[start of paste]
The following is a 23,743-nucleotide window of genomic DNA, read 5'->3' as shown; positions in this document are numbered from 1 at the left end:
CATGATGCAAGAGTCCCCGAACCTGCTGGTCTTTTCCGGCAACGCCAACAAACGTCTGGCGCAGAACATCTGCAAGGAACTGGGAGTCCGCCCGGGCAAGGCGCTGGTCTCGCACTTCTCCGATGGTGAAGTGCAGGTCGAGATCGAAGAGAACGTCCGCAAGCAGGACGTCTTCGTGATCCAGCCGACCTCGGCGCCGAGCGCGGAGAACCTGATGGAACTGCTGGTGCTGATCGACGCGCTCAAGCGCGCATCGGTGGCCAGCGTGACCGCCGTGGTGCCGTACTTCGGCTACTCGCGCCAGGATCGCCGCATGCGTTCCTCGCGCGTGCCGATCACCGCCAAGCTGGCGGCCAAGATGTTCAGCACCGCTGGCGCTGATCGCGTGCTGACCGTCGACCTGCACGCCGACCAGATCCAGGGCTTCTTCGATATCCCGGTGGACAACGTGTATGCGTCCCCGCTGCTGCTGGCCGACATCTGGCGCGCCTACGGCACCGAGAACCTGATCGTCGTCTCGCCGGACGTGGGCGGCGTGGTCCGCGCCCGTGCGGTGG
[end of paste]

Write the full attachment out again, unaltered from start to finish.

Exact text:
The following is a 23,743-nucleotide window of genomic DNA, read 5'->3' as shown; positions in this document are numbered from 1 at the left end:
CATGATGCAAGAGTCCCCGAACCTGCTGGTCTTTTCCGGCAACGCCAACAAACGTCTGGCGCAGAACATCTGCAAGGAACTGGGAGTCCGCCCGGGCAAGGCGCTGGTCTCGCACTTCTCCGATGGTGAAGTGCAGGTCGAGATCGAAGAGAACGTCCGCAAGCAGGACGTCTTCGTGATCCAGCCGACCTCGGCGCCGAGCGCGGAGAACCTGATGGAACTGCTGGTGCTGATCGACGCGCTCAAGCGCGCATCGGTGGCCAGCGTGACCGCCGTGGTGCCGTACTTCGGCTACTCGCGCCAGGATCGCCGCATGCGTTCCTCGCGCGTGCCGATCACCGCCAAGCTGGCGGCCAAGATGTTCAGCACCGCTGGCGCTGATCGCGTGCTGACCGTCGACCTGCACGCCGACCAGATCCAGGGCTTCTTCGATATCCCGGTGGACAACGTGTATGCGTCCCCGCTGCTGCTGGCCGACATCTGGCGCGCCTACGGCACCGAGAACCTGATCGTCGTCTCGCCGGACGTGGGCGGCGTGGTCCGCGCCCGTGCGGTGG